Last year I took up kayaking as an exercise activity. In other words it is a way to exercise and not get bored. I have found that the sport has its ups and downs.
I first had to purchase a kayak. I found that most of the nice condition boats on the used market were priced at about 75% of market price. What to do? Purchase a boat from a recognized dealer during their season-end sale. I was able to get just the boat I wanted (a very stable 12-foot Wilderness Systems Pungo) from the Kayak Center of Rhode Island in Wickford, RI. Their price was very reasonable, the salesperson was able to confidently answer all my questions and they had my color, yellow!
The next hurdle was transport of the boat. I have a 2007 Honda Ridgeline pickup truck. The bed, at only 5 feet long, is too short to secure a 12 foot kayak to my satisfaction. So, I purchased a OEM Honda roof rack and installed it. Then I got some inexpensive J-bar racks from Packem Racks. The J-bar racks are quite sturdy and attached nicely to the Honda. Unfortunately the 60-65-pound Pungo is a bit heavy for me to easily get on top of the roof. My first attempts resulted in scratching the roof and at one point almost rolling the kayak off one side. I solved this problem by making a roller rack that sits just below the rear of my roof rack. This, combined with an old towel, allows me to easily place and then roll the kayak up onto the roof rack. I also purchased a small cart that I use to transport the boat to and from the water and my shed. It only cost about $25.00 at a local Ocean State Job Lot that offered a deep discount to seniors (that’s me) on a special sale day.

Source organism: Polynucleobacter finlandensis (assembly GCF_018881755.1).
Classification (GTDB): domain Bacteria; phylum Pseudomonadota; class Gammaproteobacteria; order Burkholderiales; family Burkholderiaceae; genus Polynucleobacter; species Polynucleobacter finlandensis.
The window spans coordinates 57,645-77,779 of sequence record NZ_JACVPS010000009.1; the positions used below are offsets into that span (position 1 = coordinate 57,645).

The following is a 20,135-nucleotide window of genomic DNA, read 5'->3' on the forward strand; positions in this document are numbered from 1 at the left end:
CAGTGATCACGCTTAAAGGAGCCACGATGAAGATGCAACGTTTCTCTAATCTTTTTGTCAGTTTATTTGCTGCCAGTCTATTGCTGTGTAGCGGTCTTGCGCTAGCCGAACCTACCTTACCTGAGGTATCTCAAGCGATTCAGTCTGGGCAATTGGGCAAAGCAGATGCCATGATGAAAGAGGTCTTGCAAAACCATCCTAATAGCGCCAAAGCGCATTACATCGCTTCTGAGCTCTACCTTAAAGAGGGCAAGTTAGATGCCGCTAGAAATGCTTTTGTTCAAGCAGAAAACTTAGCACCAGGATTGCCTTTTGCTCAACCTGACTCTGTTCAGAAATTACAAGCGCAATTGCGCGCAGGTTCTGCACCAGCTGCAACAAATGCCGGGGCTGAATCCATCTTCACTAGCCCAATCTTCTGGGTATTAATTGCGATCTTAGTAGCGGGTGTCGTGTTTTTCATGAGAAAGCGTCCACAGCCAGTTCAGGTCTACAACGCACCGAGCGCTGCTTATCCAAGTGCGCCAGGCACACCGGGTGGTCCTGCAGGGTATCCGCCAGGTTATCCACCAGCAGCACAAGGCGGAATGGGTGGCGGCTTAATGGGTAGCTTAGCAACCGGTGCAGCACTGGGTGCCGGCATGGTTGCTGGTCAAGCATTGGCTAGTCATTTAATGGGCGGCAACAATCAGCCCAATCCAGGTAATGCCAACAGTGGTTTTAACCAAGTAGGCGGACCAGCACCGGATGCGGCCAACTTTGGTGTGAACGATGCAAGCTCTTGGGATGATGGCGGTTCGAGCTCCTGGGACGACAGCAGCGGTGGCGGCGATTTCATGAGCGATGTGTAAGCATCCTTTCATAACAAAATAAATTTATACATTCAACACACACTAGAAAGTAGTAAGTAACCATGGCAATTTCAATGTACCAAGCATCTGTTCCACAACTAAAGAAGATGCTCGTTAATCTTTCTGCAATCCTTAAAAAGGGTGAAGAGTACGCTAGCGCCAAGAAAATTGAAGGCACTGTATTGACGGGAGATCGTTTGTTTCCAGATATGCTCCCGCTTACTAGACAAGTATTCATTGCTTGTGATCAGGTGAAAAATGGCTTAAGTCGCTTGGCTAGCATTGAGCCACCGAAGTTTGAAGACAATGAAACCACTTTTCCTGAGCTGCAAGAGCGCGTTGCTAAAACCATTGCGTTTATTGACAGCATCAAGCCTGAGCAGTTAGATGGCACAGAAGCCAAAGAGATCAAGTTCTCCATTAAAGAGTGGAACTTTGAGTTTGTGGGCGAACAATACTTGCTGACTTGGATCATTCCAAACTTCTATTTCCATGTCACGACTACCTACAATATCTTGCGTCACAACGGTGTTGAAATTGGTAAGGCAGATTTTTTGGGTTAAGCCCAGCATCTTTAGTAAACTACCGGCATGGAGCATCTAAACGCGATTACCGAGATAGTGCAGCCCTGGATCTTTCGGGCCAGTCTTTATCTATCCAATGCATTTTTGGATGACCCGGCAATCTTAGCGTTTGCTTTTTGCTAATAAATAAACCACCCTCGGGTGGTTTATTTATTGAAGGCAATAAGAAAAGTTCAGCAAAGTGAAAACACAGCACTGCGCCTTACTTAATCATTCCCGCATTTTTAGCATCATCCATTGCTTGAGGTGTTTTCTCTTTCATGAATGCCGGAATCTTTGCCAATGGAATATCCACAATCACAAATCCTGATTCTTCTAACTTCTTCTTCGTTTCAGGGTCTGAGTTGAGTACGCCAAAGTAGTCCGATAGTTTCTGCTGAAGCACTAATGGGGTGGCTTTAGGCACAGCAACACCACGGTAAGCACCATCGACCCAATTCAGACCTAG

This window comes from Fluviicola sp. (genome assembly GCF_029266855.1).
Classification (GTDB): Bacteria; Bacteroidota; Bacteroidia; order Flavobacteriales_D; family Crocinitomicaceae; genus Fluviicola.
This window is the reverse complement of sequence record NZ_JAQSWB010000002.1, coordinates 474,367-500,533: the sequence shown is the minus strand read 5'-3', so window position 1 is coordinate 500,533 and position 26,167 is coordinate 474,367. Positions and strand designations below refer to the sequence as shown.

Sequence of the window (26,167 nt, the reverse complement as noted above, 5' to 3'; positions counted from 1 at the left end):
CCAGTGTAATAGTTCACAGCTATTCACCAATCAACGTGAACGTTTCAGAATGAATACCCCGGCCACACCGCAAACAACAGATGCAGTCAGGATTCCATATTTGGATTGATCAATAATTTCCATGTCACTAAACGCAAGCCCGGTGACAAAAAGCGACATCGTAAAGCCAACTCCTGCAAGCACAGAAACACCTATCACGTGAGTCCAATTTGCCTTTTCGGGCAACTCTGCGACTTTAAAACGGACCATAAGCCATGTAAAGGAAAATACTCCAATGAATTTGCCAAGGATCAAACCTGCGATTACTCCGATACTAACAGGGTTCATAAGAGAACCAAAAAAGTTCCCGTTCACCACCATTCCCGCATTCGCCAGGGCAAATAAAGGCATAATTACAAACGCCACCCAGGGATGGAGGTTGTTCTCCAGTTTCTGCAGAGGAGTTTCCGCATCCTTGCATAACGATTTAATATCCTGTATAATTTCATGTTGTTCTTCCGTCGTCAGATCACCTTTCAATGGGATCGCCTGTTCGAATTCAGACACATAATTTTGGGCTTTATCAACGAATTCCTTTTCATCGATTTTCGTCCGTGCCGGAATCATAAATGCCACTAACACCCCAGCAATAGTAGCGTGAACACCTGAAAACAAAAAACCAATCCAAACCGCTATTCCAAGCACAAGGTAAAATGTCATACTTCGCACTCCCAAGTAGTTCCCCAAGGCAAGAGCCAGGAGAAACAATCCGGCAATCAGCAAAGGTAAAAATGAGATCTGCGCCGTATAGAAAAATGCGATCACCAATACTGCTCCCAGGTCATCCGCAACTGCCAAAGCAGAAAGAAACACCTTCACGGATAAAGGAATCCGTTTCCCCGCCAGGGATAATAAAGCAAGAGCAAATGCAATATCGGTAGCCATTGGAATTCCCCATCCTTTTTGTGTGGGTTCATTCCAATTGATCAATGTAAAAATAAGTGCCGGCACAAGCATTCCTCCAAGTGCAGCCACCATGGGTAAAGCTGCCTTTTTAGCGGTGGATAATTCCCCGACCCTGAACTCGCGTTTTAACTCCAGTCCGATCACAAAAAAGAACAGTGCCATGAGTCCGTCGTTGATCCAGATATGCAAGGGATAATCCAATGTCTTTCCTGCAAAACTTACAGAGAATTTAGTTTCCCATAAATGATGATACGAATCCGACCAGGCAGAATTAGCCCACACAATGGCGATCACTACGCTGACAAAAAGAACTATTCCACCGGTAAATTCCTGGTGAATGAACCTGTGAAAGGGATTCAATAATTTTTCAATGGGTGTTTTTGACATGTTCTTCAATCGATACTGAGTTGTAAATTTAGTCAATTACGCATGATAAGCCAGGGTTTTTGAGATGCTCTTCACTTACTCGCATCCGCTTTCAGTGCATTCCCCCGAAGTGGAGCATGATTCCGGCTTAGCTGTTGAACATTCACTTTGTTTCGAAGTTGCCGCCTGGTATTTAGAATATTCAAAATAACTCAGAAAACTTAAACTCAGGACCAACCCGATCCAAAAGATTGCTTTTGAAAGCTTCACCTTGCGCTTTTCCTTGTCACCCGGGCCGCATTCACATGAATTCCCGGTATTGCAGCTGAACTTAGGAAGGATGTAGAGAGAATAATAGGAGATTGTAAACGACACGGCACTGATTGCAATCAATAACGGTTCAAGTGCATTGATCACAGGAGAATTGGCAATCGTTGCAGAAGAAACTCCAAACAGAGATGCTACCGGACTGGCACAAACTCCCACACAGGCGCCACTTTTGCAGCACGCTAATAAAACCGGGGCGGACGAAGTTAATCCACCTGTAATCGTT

The final hurdle was storing the kayak. I purchased two wall-mount J-bars and screwed them to the inside of the shed wall. Unfortunately I found it very difficult to lift the kayak onto them even when they are mounted about 4 feet up. The J-configuration effectively raises the height I have to overcome. It was always a struggle to overcome the upper body arthritis to get the kayak onto the rack. The plastic mounting hardware for these units also broke (eBay dealer did replace broken pieces). I do not recommend buying this type of rack.
After searching for plans to make a more muscle-friendly rack I found a company that had low profile racks (easy to lift over) made of wood. I decided to copy their design and make my own. They were not that difficult to make. I created the profile by forming a piece of stiff wire around the hull of the kayak. This created the optimum contour for the rack. The new racks firmly hold the kayak on its side – there is no wobble and no need for accessory ties. I used lag bolts throughout to hold it together. The accompanying photographs will give you an idea as how to design your own. My cost for materials (2×4 and 2×6 boards, lag bolts) was zero since it all came from my scrap supply.